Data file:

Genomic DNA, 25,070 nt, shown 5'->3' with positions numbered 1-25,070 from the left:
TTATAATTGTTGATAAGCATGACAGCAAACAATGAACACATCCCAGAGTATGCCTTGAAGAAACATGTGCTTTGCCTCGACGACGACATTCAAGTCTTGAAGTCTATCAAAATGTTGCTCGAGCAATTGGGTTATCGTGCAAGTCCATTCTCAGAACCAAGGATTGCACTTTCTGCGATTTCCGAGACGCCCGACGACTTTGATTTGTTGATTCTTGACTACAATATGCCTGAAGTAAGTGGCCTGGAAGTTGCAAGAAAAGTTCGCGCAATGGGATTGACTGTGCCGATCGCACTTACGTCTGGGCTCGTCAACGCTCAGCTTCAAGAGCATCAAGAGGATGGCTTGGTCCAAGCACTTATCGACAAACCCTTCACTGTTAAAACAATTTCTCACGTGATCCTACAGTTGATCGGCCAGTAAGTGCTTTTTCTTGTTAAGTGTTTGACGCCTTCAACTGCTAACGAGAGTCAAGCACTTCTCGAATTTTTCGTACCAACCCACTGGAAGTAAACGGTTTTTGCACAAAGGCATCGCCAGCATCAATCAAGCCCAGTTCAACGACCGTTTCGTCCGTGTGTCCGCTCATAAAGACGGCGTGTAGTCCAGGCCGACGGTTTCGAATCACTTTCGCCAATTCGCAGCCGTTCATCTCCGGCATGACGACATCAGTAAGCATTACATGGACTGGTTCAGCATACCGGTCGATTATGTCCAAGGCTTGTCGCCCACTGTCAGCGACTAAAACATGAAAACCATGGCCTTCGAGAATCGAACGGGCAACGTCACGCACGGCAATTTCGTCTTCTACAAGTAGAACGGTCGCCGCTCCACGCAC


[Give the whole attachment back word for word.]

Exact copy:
Genomic DNA, 25,070 nt, shown 5'->3' with positions numbered 1-25,070 from the left:
TTATAATTGTTGATAAGCATGACAGCAAACAATGAACACATCCCAGAGTATGCCTTGAAGAAACATGTGCTTTGCCTCGACGACGACATTCAAGTCTTGAAGTCTATCAAAATGTTGCTCGAGCAATTGGGTTATCGTGCAAGTCCATTCTCAGAACCAAGGATTGCACTTTCTGCGATTTCCGAGACGCCCGACGACTTTGATTTGTTGATTCTTGACTACAATATGCCTGAAGTAAGTGGCCTGGAAGTTGCAAGAAAAGTTCGCGCAATGGGATTGACTGTGCCGATCGCACTTACGTCTGGGCTCGTCAACGCTCAGCTTCAAGAGCATCAAGAGGATGGCTTGGTCCAAGCACTTATCGACAAACCCTTCACTGTTAAAACAATTTCTCACGTGATCCTACAGTTGATCGGCCAGTAAGTGCTTTTTCTTGTTAAGTGTTTGACGCCTTCAACTGCTAACGAGAGTCAAGCACTTCTCGAATTTTTCGTACCAACCCACTGGAAGTAAACGGTTTTTGCACAAAGGCATCGCCAGCATCAATCAAGCCCAGTTCAACGACCGTTTCGTCCGTGTGTCCGCTCATAAAGACGGCGTGTAGTCCAGGCCGACGGTTTCGAATCACTTTCGCCAATTCGCAGCCGTTCATCTCCGGCATGACGACATCAGTAAGCATTACATGGACTGGTTCAGCATACCGGTCGATTATGTCCAAGGCTTGTCGCCCACTGTCAGCGACTAAAACATGAAAACCATGGCCTTCGAGAATCGAACGGGCAACGTCACGCACGGCAATTTCGTCTTCTACAAGTAGAACGGTCGCCGCTCCACGCAC